Transparency 2.0, Florida's $5 million Public Access System, Simply Waits To Be Turned On
Florida taxpayers have spent $5 million on a budget transparency portal called Transparency 2.0 that promised to herald a new era for citizen access to the state’s informational stores.
Currently, questions remain as to whether the public will ever be able to use the program, which is ready to go but has sat unused for a year and a half.
Governor Rick Scott followed a 2011 mandate to create a budget transparency website that would force state government to play cards face up.
A no-bid contract to build the site was awarded to Spider Data Systems, which received $5 million to build the site.
The contract with Spider Data lapsed in December, under the noses of the Florida Senate, and this has caused concern and confusion with two public watchdog groups.
The Tallahassee-based Florida First Amendment Foundation co-published a lengthy report on the program’s status last December with the research group Integrity Florida.
The groups also sent Scott a letter urging the governor to get the system working. said Barbara Petersen, the First Amendment Foundation's president, remains optimistic.
"I’m confident that although the Senate failed to renegotiate the Transparency 2.0 contract, there will be a new and fully functional transparency website available to the public within the year,” Petersen says.
The program would save millions of dollars, according to Petersen, as well as boost the state’s letter grade to an A for public access on government spending.
Last year, Florida received a D grade on its online access report card, according to a U.S. Public Interest Group study titled Following the Money 2012.
Citizens should contact their Florida lawmakers to signal the importance of having budget transparency as well as public access to information, Petersen advocates.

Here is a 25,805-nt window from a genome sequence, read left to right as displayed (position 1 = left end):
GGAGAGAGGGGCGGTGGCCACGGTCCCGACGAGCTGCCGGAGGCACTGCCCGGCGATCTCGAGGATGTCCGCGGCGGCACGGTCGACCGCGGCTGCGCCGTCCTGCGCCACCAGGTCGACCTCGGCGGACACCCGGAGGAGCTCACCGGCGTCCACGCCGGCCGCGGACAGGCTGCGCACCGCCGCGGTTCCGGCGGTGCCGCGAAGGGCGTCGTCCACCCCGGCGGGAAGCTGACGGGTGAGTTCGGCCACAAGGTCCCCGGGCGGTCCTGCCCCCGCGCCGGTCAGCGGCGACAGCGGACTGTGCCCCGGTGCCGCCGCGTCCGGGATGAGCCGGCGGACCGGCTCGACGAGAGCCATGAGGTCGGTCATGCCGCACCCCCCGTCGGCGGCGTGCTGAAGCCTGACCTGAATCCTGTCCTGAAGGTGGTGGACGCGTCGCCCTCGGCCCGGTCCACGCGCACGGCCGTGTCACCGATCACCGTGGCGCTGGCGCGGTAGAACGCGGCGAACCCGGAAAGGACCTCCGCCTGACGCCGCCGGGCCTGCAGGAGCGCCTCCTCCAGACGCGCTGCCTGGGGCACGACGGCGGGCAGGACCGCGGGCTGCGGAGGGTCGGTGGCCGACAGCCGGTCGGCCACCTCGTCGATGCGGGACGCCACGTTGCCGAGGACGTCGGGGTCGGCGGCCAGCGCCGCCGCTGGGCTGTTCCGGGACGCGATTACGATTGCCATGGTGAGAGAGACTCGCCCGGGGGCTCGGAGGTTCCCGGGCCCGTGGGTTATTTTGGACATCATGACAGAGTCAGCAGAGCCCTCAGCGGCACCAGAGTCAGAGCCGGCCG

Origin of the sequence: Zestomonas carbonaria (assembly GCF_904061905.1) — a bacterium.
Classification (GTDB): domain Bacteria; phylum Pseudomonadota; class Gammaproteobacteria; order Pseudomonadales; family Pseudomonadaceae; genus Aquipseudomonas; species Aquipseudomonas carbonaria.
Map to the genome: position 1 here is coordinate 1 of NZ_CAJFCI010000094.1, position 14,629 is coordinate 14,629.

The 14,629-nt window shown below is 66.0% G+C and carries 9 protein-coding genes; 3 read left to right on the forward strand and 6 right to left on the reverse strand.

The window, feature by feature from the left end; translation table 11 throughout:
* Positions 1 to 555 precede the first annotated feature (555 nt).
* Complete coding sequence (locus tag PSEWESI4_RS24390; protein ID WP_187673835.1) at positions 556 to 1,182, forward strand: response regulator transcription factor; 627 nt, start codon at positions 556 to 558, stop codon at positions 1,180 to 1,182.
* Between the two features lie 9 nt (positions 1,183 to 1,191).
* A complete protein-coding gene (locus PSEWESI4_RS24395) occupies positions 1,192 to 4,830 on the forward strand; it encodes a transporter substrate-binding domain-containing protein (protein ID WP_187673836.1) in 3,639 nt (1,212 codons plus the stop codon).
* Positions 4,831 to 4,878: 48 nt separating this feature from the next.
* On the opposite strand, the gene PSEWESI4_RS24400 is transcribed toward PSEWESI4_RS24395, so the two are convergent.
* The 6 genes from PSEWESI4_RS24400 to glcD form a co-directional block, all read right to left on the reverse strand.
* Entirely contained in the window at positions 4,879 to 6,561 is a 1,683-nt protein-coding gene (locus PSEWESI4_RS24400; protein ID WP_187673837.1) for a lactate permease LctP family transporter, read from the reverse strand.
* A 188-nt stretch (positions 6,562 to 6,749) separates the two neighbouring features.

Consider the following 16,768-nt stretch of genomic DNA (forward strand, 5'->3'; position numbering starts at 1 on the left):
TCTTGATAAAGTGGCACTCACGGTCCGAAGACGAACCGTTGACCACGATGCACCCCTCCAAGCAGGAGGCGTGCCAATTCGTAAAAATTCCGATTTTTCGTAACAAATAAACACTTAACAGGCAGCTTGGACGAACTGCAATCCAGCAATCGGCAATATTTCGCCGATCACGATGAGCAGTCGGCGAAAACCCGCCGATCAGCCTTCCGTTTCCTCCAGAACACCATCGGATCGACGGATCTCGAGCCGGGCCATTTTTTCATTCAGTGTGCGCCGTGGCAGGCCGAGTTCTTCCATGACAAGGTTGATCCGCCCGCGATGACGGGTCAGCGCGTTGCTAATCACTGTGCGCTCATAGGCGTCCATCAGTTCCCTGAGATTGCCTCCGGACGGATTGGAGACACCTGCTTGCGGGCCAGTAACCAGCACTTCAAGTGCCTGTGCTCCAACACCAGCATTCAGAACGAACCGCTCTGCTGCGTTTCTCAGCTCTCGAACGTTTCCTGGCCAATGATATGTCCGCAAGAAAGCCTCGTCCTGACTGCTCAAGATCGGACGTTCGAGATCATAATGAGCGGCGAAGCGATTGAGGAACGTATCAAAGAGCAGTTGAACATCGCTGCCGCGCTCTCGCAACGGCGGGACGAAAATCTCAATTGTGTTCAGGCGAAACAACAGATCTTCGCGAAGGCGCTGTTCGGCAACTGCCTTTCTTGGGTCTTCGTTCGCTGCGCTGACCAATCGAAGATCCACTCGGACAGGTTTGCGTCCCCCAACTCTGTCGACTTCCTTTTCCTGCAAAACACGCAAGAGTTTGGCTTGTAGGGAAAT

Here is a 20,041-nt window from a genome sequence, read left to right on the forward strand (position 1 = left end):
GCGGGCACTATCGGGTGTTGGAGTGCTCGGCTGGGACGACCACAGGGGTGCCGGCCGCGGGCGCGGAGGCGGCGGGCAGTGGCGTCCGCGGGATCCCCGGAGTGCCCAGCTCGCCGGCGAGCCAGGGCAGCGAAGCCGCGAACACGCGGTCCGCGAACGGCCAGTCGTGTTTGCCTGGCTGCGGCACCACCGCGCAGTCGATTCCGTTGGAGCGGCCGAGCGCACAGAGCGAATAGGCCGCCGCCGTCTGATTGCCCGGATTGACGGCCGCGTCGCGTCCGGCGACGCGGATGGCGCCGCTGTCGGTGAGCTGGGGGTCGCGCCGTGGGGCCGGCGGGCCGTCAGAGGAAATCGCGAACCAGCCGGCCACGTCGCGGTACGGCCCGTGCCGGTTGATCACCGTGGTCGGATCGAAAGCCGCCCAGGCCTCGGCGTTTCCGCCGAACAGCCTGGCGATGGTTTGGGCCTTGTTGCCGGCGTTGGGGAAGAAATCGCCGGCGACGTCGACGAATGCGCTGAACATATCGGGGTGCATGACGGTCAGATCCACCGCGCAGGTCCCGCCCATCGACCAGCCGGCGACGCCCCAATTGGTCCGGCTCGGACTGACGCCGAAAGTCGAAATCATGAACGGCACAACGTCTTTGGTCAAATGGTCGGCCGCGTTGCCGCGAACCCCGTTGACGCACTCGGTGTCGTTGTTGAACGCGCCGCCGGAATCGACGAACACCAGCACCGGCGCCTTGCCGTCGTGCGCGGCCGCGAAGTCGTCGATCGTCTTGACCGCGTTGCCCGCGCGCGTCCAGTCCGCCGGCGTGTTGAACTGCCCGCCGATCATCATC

She adds that Florida state senators Jeremy Ring and Don Gaetz, two proponents of budget transparency, are working hard to make the website available to taxpayers.
"The current portal has lapsed due to the very flawed agreement with Spider Data,” wrote Ring in an email on Feb. 14.
Ring added that the Florida Senate is currently working with other state agencies who have developed transparency websites to create a more “efficient, user friendly and open portal for the citizens of the state.”
“Further legislative directive will be forthcoming through legislation which will be filed shortly,” wrote Ring, who wants to ensure that Florida “leads the nation in transparency and providing information in the sunshine.”
In the meantime, watchdog groups and supporters are hopeful that Florida lawmakers will flip the switch on the Transparency 2.0 website.
Doing so will increase government efficiency while keeping the state’s citizens well informed.
Theo Karantsalis is a the associate director of learning resources at the Meek Center.